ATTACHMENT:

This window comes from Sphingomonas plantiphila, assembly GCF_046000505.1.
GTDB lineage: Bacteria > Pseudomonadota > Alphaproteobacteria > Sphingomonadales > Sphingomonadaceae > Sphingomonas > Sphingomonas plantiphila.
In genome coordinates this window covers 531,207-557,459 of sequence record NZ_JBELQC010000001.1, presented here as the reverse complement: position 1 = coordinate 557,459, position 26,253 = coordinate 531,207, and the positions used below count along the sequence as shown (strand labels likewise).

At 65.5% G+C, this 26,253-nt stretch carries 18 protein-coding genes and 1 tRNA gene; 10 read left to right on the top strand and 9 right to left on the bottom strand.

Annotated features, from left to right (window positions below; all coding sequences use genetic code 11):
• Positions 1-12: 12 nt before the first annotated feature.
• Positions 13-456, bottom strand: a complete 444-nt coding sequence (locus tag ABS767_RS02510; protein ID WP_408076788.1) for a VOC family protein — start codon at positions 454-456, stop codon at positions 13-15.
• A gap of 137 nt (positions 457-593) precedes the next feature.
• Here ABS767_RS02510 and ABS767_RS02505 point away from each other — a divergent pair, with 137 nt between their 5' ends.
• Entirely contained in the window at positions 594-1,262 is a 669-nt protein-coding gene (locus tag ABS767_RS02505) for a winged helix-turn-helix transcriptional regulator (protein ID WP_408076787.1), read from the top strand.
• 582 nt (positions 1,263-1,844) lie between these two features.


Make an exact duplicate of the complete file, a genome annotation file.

This window comes from Sphingomonas plantiphila, assembly GCF_046000505.1.
GTDB lineage: Bacteria > Pseudomonadota > Alphaproteobacteria > Sphingomonadales > Sphingomonadaceae > Sphingomonas > Sphingomonas plantiphila.
In genome coordinates this window covers 531,207-557,459 of sequence record NZ_JBELQC010000001.1, presented here as the reverse complement: position 1 = coordinate 557,459, position 26,253 = coordinate 531,207, and the positions used below count along the sequence as shown (strand labels likewise).

At 65.5% G+C, this 26,253-nt stretch carries 18 protein-coding genes and 1 tRNA gene; 10 read left to right on the top strand and 9 right to left on the bottom strand.

Annotated features, from left to right (window positions below; all coding sequences use genetic code 11):
• Positions 1-12: 12 nt before the first annotated feature.
• Positions 13-456, bottom strand: a complete 444-nt coding sequence (locus tag ABS767_RS02510; protein ID WP_408076788.1) for a VOC family protein — start codon at positions 454-456, stop codon at positions 13-15.
• A gap of 137 nt (positions 457-593) precedes the next feature.
• Here ABS767_RS02510 and ABS767_RS02505 point away from each other — a divergent pair, with 137 nt between their 5' ends.
• Entirely contained in the window at positions 594-1,262 is a 669-nt protein-coding gene (locus tag ABS767_RS02505) for a winged helix-turn-helix transcriptional regulator (protein ID WP_408076787.1), read from the top strand.
• 582 nt (positions 1,263-1,844) lie between these two features.